Each conference I attend brings me more insight about the analytics field. Sometimes it's something practical such as how to make my code faster. Many times it's how to be a better analyst.
One common issue analysts face is how to present data that changes mindsets, as the late Hans Rosling would say. To a data analyst, there is nothing more exciting than the data revealing insights about real business issues. But it is completely deflating to present the insights and have nothing happen. At this past SAS Global Forum, I found a few insights of my own on how to overcome this situation.
Don't Over Dazzle Them
One attendee revealed that he wasn't persuasive until he understood how to talk to the audience in front of him. This user had a Ph.D. in statistical analysis so it's fair to say that he knew a little about the subject. During his first job, he wasn't having much success when presenting his analysis to the management staff. Finally a manager said that the presentations had such advanced analytics he felt stupid because he frequently didn't understand what was being presented and was afraid to ask questions in front of others.
Ouch! In his effort to dazzle with this brilliant insight, he had failed to consider the audience. When presenting to business leaders, consider how much analysis is necessary to make your case. Perhaps talking about standard deviations and t-tests are too much detail or detail at the wrong level. It depends on the company culture. Many times managers want a higher level of detail. If you are worried that the detailed analysis is required, consider adding some backup slides. In this case, the attendee learned that his ability to persuade with data analysis had to match his audience's level of understanding.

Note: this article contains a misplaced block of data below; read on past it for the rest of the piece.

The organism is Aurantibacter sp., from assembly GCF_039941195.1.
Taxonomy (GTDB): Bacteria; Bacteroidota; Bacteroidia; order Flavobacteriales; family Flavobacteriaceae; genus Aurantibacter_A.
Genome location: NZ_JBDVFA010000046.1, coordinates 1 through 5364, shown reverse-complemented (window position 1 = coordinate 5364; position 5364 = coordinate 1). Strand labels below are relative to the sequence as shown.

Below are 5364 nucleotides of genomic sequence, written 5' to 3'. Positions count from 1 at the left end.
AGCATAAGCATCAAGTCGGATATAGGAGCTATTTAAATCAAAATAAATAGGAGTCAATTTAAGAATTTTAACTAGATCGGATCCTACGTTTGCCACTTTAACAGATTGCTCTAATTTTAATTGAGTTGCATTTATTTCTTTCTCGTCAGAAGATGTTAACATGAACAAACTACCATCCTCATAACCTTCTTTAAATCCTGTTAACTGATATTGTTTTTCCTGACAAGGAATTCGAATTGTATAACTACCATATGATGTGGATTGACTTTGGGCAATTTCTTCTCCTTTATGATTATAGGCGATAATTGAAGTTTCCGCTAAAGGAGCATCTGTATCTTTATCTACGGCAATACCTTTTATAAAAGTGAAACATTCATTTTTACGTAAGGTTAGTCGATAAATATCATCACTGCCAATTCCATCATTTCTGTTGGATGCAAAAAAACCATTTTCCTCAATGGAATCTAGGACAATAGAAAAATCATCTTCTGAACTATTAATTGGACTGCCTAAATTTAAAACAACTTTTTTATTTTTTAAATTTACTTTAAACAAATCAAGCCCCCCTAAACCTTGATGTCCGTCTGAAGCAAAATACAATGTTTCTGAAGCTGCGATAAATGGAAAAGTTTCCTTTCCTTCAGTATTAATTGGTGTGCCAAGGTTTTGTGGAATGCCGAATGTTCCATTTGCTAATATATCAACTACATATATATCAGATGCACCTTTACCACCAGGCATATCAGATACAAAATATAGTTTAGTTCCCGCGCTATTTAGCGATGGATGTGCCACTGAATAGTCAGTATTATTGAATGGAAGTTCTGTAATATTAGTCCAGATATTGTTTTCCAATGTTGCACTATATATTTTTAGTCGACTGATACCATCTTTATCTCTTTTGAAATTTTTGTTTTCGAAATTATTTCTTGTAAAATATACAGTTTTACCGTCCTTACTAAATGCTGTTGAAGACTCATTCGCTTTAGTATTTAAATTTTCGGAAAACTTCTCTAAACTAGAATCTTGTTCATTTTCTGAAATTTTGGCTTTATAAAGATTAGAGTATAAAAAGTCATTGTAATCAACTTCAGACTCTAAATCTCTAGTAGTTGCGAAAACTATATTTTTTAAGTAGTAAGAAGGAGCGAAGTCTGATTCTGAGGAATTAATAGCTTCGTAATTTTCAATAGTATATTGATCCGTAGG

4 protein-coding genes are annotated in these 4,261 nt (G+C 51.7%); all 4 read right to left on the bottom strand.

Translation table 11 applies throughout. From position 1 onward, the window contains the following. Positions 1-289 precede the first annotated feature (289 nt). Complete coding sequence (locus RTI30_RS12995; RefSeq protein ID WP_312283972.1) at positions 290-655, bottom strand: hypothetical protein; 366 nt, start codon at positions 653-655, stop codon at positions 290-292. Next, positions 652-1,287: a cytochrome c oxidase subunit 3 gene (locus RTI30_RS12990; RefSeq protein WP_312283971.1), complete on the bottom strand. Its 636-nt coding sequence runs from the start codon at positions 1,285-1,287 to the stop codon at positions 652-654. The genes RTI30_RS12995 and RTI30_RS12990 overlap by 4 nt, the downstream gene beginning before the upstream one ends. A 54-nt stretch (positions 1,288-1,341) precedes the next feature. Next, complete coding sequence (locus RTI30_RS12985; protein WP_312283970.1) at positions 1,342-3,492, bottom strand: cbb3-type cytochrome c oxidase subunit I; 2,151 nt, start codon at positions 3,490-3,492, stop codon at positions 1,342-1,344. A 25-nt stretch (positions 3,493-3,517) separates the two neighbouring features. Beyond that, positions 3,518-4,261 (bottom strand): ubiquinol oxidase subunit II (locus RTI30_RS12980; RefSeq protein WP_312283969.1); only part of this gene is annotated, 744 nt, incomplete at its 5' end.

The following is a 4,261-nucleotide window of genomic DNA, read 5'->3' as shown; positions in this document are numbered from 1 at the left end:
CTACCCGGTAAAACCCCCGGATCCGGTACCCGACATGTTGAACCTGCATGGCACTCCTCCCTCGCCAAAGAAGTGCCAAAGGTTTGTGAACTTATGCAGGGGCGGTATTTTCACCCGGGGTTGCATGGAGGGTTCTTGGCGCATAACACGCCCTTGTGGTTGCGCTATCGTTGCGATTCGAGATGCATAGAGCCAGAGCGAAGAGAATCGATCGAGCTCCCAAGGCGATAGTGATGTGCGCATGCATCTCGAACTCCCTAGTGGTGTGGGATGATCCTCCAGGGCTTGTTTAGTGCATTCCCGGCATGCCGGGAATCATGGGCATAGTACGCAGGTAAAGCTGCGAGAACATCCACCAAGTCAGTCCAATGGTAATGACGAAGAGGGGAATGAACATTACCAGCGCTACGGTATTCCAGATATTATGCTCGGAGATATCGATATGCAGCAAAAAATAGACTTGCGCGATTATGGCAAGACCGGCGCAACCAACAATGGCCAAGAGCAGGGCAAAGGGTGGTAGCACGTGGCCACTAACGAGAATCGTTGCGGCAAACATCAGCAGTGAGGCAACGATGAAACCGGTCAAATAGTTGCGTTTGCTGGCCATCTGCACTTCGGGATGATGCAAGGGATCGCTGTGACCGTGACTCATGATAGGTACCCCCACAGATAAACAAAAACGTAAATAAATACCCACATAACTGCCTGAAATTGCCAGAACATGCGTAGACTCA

Make the Issue Smaller
At breakfast an attendee commented that he knew his school could rise from a third position to the top position in the state. When thinking about all the work involved, it felt like a big challenge to me. After discussing the issue, I advised him to consider adding the human to the data since the audience may be more drawn to helping individual students become better than the district as a whole. People like to help other people and educators like to help students, right? I walked away feeling pretty smug and enjoying some fresh coffee.
Later when I was talking to another attendee, he offered some additional insight. Sometimes the number one position for the school may be as close as just 50 students showing improvement. This thought reduced the size of the issue. Instead of "how do we bring the entire school district to number one?" it could be "how do help 50 students excel in their academic careers?" Then you can present specific instances of these students and learn what was needed in each case. Perhaps the team would be able to find simple and cost effective solutions to move the school district forward.
What have you learned about persuading with data?